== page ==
Curating Your Content: Twitter's New Terms of Service

In a blog post earlier today, @biz announced Twitter's new Terms of Service. The revised Terms, he wrote, "more appropriately reflect the nature of Twitter and convey key issues such as ownership." Among other things, this means "your tweets belong to you, not to Twitter."

But what does that ownership look like, in practice?

Based on my reading of the new Terms of Service this evening, I'd suggest "ownership" of tweets may instead be something more akin to rights of attribution and identity, with perhaps some meaningful co-ownership that would permit one to own and control certain derivations and compilations of one's tweets that might take place outside of Twitter.

The Basic License You Grant to Twitter (to Let Twitter be Twitter)

We Twitterers know the tweets we post are published on the Twitter site, re-published on the iPhones of our followers via the third party apps they've chosen, displayed on giant screens at conferences, re-tweeted by others, compiled in search results, and used, modified, tracked, analyzed and re-purposed in ways that proliferate without end. All this actually seems to be the point, the very energy that is Twitter.

The new Twitter Terms of Service now account for the broad, open-ended dissemination of user generated content that actually occurs. The new Terms give Twitter permission to disseminate your tweets, in the following, industry-standard way:

"By submitting, posting or displaying Content on or through the Services, you grant us a worldwide, non-exclusive, royalty-free license (with the right to sublicense) to use, copy, reproduce, process, adapt, modify, publish, transmit, display and distribute such Content in any and all media or distribution methods (now known or later developed)."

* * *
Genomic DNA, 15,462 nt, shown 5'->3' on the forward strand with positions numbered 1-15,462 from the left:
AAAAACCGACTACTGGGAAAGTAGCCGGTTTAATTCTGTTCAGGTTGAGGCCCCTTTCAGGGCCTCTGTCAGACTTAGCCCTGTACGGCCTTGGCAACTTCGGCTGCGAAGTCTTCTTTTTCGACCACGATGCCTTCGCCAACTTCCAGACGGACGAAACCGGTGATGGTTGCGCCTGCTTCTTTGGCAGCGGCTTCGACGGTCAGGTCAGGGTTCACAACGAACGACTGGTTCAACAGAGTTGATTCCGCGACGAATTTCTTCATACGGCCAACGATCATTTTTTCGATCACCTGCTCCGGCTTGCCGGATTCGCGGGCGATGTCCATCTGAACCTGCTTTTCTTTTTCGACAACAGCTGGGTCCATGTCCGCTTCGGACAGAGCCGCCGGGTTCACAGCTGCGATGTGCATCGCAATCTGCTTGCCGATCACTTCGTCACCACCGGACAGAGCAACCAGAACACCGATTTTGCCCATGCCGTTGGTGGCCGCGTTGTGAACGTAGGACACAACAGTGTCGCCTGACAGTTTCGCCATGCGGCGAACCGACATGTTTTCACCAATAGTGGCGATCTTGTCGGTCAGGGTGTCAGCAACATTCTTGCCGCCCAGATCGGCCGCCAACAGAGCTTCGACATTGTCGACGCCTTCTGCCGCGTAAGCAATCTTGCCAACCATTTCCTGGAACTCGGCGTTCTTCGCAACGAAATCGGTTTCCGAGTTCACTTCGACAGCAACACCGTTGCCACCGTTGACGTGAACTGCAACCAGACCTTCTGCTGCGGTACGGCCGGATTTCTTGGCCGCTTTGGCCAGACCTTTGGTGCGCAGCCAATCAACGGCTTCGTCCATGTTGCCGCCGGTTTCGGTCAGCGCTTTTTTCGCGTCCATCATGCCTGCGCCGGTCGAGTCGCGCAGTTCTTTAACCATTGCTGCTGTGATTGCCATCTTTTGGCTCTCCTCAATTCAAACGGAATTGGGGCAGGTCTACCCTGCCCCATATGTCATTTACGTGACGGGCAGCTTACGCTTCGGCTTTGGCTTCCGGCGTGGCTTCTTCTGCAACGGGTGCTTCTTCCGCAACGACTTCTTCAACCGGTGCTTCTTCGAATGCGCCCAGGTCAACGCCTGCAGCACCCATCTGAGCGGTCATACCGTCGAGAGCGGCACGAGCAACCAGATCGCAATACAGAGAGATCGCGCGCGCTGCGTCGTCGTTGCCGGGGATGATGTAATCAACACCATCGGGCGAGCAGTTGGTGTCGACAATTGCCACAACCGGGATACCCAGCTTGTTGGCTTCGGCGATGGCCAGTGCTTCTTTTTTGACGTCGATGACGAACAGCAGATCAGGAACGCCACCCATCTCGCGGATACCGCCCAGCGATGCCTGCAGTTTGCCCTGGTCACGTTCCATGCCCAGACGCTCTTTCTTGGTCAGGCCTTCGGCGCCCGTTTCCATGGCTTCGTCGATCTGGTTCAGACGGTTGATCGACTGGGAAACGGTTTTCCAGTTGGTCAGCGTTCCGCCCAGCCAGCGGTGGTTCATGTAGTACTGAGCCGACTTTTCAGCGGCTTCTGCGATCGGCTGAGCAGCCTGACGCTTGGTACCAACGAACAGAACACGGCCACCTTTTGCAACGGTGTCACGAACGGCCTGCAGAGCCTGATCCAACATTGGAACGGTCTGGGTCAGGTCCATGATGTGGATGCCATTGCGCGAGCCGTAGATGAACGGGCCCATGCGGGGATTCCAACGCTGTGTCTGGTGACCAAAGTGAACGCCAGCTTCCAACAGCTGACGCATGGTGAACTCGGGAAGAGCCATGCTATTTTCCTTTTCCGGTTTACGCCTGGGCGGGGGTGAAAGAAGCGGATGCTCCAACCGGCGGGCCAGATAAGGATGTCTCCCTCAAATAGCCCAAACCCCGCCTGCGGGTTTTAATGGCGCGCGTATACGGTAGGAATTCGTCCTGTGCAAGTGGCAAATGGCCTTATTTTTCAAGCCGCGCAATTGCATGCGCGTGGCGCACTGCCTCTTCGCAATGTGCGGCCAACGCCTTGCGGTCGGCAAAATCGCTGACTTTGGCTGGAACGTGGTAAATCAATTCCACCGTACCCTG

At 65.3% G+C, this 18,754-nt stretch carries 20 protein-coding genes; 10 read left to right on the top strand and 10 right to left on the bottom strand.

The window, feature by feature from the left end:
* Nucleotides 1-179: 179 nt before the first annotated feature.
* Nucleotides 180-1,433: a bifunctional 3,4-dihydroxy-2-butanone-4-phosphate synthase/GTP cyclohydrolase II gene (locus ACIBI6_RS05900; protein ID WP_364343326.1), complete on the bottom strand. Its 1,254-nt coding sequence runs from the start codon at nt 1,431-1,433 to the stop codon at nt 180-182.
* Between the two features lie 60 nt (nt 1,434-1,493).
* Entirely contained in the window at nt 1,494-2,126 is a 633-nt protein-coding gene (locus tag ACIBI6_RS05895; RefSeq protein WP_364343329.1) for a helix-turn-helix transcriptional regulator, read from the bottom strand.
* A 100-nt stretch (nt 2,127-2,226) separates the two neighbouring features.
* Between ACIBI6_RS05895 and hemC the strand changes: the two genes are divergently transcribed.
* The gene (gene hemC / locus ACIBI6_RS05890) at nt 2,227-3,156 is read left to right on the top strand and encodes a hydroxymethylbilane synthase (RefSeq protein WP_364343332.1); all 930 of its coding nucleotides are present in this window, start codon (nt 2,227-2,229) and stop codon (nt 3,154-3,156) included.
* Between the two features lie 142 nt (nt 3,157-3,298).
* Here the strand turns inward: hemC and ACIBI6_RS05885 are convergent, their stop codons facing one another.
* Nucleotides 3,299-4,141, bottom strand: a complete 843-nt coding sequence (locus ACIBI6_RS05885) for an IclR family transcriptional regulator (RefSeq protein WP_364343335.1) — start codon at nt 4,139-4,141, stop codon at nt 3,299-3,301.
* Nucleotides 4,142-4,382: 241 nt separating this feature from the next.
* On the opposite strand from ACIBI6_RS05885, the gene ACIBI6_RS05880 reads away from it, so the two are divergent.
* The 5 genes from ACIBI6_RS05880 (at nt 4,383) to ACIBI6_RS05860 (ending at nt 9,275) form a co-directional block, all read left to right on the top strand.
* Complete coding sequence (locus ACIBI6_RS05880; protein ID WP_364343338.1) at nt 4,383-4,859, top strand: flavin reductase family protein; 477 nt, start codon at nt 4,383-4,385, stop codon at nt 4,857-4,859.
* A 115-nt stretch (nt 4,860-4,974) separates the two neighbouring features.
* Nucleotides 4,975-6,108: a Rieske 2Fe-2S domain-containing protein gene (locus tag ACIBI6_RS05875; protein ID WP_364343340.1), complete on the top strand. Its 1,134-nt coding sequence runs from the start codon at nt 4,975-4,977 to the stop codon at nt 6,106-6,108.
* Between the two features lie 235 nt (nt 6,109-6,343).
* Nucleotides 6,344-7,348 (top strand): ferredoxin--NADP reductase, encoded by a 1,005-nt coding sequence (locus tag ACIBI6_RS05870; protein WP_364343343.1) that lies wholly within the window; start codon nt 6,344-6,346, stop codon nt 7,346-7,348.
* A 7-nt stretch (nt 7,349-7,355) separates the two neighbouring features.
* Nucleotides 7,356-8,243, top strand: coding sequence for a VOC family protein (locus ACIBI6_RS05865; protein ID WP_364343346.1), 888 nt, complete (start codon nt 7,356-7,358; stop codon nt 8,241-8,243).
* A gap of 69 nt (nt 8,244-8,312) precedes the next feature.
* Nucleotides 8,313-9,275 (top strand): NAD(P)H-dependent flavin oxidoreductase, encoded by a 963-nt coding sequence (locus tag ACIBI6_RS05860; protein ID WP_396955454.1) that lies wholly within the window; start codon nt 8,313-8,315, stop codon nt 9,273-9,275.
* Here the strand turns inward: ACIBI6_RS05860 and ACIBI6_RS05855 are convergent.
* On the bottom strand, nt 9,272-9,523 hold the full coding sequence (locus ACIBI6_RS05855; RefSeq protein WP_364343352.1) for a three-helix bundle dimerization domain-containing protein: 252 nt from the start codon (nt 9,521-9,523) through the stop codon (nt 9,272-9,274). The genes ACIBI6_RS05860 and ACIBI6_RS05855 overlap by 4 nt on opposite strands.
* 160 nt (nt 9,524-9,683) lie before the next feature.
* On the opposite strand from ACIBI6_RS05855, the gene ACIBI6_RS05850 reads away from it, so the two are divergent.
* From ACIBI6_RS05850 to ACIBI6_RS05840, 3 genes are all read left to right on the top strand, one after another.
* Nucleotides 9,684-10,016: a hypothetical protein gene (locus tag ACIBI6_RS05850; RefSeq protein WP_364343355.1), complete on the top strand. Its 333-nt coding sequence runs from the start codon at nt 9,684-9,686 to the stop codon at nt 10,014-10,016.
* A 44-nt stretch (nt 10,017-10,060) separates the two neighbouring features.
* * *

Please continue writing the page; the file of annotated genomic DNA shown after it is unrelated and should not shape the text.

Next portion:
Nothing remarkable so far (but I'll comment below on how the new Terms of Service go farther still). What was remarkable was how the previous Terms of Service did not begin to reflect the de facto bargain struck between Twitter and its users with respect to users' tweets. Those previous Terms stated in part:

"We claim no intellectual property rights over the material you provide to the Twitter service. Your profile and materials uploaded remain yours. You can remove your profile at any time by deleting your account. This will also remove any text and images you have stored in the system."

This stated an ideal that has proved to be impractical (and was there ever really any point in time where it was plausible to delete your account and suck your content back from the four winds where Twitter and your followers scattered it?).

The Additional Rights You Grant to Twitter (to Let Twitter Figure Out How to Monetize Twitter?)

As noted above, the basic license grant in Twitter's new Terms of Service reflects what is standard in the industry for publishers of user generated content. But the new Terms don't stop there. Here are three other pertinent paragraphs from the new Terms, which suggest that Twitter may want to allow for the possibility of commercially syndicating user generated content without sharing the associated revenue or otherwise paying the user:

"You agree that this license includes the right for Twitter to make such Content available to other companies, organizations or individuals who partner with Twitter for the syndication, broadcast, distribution or publication of such Content on other media and services, subject to our terms and conditions for such Content use.